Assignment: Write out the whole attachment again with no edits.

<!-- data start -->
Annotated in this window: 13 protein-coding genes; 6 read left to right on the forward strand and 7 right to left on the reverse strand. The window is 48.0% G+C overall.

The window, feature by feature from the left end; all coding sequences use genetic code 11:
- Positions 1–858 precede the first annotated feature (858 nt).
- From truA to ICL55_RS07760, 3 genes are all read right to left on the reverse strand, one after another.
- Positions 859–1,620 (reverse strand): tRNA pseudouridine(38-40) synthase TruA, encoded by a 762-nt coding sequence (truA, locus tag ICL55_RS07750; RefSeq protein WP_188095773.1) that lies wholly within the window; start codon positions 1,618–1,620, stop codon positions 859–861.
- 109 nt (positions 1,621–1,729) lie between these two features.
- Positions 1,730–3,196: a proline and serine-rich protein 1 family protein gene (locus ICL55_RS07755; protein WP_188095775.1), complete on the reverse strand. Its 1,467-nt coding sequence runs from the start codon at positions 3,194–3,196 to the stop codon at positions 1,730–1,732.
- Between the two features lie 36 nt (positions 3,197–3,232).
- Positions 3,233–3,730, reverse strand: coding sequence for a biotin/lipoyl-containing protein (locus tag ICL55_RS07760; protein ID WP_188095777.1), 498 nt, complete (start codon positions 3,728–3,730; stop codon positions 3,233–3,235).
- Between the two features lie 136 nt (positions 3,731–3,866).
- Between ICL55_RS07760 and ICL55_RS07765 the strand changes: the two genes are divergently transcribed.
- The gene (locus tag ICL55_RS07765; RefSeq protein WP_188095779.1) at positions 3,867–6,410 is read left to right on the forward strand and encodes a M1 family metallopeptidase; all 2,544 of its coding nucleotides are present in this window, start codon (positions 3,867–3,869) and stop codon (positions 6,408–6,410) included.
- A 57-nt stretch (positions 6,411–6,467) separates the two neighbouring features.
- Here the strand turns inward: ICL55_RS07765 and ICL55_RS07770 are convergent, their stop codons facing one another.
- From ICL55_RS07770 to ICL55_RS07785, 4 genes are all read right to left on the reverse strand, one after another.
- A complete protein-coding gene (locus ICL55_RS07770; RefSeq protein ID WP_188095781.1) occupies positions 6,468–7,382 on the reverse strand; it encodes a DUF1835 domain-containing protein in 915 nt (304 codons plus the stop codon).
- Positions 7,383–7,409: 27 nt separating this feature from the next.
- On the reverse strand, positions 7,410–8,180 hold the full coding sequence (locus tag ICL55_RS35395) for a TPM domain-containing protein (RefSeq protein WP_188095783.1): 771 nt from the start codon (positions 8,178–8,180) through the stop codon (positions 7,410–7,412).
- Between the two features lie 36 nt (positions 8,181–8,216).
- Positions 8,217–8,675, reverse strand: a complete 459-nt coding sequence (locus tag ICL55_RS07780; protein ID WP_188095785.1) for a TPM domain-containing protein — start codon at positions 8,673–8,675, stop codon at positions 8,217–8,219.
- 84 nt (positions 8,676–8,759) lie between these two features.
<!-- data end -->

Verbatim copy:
Annotated in this window: 13 protein-coding genes; 6 read left to right on the forward strand and 7 right to left on the reverse strand. The window is 48.0% G+C overall.

The window, feature by feature from the left end; all coding sequences use genetic code 11:
- Positions 1–858 precede the first annotated feature (858 nt).
- From truA to ICL55_RS07760, 3 genes are all read right to left on the reverse strand, one after another.
- Positions 859–1,620 (reverse strand): tRNA pseudouridine(38-40) synthase TruA, encoded by a 762-nt coding sequence (truA, locus tag ICL55_RS07750; RefSeq protein WP_188095773.1) that lies wholly within the window; start codon positions 1,618–1,620, stop codon positions 859–861.
- 109 nt (positions 1,621–1,729) lie between these two features.
- Positions 1,730–3,196: a proline and serine-rich protein 1 family protein gene (locus ICL55_RS07755; protein WP_188095775.1), complete on the reverse strand. Its 1,467-nt coding sequence runs from the start codon at positions 3,194–3,196 to the stop codon at positions 1,730–1,732.
- Between the two features lie 36 nt (positions 3,197–3,232).
- Positions 3,233–3,730, reverse strand: coding sequence for a biotin/lipoyl-containing protein (locus tag ICL55_RS07760; protein ID WP_188095777.1), 498 nt, complete (start codon positions 3,728–3,730; stop codon positions 3,233–3,235).
- Between the two features lie 136 nt (positions 3,731–3,866).
- Between ICL55_RS07760 and ICL55_RS07765 the strand changes: the two genes are divergently transcribed.
- The gene (locus tag ICL55_RS07765; RefSeq protein WP_188095779.1) at positions 3,867–6,410 is read left to right on the forward strand and encodes a M1 family metallopeptidase; all 2,544 of its coding nucleotides are present in this window, start codon (positions 3,867–3,869) and stop codon (positions 6,408–6,410) included.
- A 57-nt stretch (positions 6,411–6,467) separates the two neighbouring features.
- Here the strand turns inward: ICL55_RS07765 and ICL55_RS07770 are convergent, their stop codons facing one another.
- From ICL55_RS07770 to ICL55_RS07785, 4 genes are all read right to left on the reverse strand, one after another.
- A complete protein-coding gene (locus ICL55_RS07770; RefSeq protein ID WP_188095781.1) occupies positions 6,468–7,382 on the reverse strand; it encodes a DUF1835 domain-containing protein in 915 nt (304 codons plus the stop codon).
- Positions 7,383–7,409: 27 nt separating this feature from the next.
- On the reverse strand, positions 7,410–8,180 hold the full coding sequence (locus tag ICL55_RS35395) for a TPM domain-containing protein (RefSeq protein WP_188095783.1): 771 nt from the start codon (positions 8,178–8,180) through the stop codon (positions 7,410–7,412).
- Between the two features lie 36 nt (positions 8,181–8,216).
- Positions 8,217–8,675, reverse strand: a complete 459-nt coding sequence (locus tag ICL55_RS07780; protein ID WP_188095785.1) for a TPM domain-containing protein — start codon at positions 8,673–8,675, stop codon at positions 8,217–8,219.
- 84 nt (positions 8,676–8,759) lie between these two features.